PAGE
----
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hyperaesthesia

[hahy-per-uh s-thee-zhuh, -zhee-uh, -zee-uh] /ˌhaɪ pər əsˈθi ʒə, -ʒi ə, -zi ə/
noun, Pathology

hyperesthesia

or hyperaesthesia

[hahy-per-uh s-thee-zhuh, -zhee-uh, -zee-uh] /ˌhaɪ pər əsˈθi ʒə, -ʒi ə, -zi ə/
noun, Pathology
1.
an abnormally acute sense of pain, heat, cold, or touch; algesia.
Compare hypesthesia.
Origin of hyperesthesia
1840-1850
1840-50; hyper- + -esthesia
Related forms
hyperesthetic
[hahy-per-uh s-thet-ik] /ˌhaɪ pər əsˈθɛt ɪk/ (Show IPA),
adjective
Dictionary.com Unabridged
Based on the Random House Dictionary, © Random House, Inc. 2015.
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Examples from the Web for hyperaesthesia
Historical Examples
  • It may be accounted a form of hyperaesthesia and no doubt has a nervous expression, but it is not the less psychic in its origin.

    Second Sight Sepharial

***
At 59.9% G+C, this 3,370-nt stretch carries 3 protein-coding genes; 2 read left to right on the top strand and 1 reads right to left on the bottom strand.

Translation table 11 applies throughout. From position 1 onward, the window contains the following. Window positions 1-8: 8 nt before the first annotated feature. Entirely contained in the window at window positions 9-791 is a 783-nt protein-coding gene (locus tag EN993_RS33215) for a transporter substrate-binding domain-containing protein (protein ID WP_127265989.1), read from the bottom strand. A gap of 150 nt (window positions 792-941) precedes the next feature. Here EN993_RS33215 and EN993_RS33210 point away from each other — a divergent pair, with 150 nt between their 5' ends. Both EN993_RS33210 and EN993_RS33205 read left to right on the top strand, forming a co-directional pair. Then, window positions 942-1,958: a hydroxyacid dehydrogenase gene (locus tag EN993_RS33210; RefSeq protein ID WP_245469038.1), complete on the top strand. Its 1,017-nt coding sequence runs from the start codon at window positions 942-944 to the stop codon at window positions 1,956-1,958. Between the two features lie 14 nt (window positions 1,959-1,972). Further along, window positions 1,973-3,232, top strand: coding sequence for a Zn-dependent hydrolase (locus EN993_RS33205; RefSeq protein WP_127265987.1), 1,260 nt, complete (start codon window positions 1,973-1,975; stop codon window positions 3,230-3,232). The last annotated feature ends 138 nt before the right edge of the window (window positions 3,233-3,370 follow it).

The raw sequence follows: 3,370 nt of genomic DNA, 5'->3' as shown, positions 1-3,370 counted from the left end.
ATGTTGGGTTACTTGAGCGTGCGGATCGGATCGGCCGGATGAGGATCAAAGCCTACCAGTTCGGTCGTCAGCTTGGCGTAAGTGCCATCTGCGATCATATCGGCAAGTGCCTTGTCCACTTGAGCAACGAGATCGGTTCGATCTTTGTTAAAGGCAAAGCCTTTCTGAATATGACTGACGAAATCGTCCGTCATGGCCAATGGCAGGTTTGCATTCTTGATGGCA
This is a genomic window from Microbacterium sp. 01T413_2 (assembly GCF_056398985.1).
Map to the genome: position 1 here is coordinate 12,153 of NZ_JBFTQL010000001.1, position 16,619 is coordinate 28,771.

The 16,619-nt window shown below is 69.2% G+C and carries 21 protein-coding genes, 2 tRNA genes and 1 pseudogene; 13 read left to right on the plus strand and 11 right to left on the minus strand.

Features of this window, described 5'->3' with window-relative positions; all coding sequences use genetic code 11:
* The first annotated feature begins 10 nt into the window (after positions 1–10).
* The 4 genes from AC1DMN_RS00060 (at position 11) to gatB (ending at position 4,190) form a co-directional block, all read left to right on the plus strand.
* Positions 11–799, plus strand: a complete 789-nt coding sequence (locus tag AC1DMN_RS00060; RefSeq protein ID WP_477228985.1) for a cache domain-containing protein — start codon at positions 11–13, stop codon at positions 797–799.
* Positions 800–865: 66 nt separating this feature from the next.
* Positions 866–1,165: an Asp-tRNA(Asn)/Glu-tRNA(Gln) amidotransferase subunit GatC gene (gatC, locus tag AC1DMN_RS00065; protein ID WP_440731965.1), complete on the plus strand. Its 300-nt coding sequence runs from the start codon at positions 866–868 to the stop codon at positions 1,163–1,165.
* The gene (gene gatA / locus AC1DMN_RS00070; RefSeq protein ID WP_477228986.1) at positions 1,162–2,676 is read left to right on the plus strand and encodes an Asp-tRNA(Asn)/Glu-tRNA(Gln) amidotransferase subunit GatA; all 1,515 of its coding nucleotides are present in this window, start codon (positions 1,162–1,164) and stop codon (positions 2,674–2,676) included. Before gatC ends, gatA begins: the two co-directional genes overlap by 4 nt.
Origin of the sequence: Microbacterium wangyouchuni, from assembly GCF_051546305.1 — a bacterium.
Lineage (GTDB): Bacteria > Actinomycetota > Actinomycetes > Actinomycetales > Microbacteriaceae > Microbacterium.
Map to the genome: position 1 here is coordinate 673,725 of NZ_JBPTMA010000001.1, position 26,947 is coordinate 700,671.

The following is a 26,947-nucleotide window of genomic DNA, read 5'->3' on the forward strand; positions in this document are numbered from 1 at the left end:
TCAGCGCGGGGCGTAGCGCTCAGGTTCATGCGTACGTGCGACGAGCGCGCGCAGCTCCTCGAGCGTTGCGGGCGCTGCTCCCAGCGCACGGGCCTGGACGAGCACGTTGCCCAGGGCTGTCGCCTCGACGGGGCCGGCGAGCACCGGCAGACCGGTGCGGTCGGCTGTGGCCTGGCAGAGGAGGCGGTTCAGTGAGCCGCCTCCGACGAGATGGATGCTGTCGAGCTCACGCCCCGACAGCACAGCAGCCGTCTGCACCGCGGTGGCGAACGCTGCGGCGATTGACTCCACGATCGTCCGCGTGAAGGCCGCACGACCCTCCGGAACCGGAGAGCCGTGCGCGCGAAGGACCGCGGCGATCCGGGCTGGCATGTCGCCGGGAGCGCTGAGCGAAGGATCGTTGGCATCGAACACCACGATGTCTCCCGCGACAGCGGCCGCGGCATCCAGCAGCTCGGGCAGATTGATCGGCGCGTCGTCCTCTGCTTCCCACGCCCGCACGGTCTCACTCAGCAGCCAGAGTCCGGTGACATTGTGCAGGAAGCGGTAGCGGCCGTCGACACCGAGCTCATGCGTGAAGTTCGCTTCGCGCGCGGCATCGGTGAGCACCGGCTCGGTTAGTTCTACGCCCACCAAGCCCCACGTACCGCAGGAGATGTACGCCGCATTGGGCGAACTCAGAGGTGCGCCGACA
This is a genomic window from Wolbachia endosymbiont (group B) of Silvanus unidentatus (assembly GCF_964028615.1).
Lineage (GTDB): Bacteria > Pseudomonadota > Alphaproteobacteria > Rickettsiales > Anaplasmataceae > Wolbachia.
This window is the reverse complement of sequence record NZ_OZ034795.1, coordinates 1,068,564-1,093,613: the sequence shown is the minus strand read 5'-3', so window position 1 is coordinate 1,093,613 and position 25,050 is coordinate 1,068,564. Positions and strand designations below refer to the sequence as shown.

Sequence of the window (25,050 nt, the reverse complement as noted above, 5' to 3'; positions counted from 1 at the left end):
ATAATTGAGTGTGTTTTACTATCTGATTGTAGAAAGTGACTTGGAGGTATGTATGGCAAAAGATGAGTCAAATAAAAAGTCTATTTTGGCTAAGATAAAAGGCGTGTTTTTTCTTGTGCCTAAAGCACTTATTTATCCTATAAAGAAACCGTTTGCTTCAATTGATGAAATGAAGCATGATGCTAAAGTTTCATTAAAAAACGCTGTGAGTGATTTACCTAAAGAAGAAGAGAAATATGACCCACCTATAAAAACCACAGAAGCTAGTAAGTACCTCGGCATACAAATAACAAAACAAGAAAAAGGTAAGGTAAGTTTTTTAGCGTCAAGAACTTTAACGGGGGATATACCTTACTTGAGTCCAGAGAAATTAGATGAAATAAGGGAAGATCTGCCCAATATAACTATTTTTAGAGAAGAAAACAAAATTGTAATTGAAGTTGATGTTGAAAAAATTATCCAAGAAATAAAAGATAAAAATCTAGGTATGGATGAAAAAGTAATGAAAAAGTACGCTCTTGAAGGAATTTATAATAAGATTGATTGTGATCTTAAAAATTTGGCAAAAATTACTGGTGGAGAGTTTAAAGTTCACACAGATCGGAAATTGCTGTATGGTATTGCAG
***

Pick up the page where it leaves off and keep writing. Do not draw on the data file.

• The reaction from the battle-field produced a condition of hyperaesthesia in which all the theatrical values were altered.

    Heartbreak House George Bernard Shaw
British Dictionary definitions for hyperaesthesia

hyperaesthesia

/ˌhaɪpəriːsˈθiːzɪə/
noun
1.
(pathol) increased sensitivity of any of the sense organs, esp of the skin to cold, heat, pain, etc
Derived Forms
hyperaesthetic, (US) hyperesthetic (ˌhaɪpəriːsˈθɛtɪk) adjective

hyperesthesia

/ˌhaɪpəriːsˈθiːzɪə/
noun
1.
(pathol) the usual US spelling of hyperaesthesia
Derived Forms
hyperesthetic, adjective
Collins English Dictionary - Complete & Unabridged 2012 Digital Edition
© William Collins Sons & Co. Ltd. 1979, 1986 © HarperCollins
Publishers 1998, 2000, 2003, 2005, 2006, 2007, 2009, 2012
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hyperaesthesia in Medicine

hyperaesthesia hy·per·aes·the·sia (hī'pər-ĭs-thē'zhə)
n.
Variant of hyperesthesia.

hyperesthesia hy·per·es·the·sia or hy·per·aes·the·sia (hī'pər-ĭs-thē'zhə)
n.
An abnormal or pathological increase in sensitivity to sensory stimuli, as of the skin to touch or the ear to sound. Also called oxyesthesia.


hy'per·es·thet'ic (-thět'ĭk) adj.
The American Heritage® Stedman's Medical Dictionary
Copyright © 2002, 2001, 1995 by Houghton Mifflin Company. Published by Houghton Mifflin Company.
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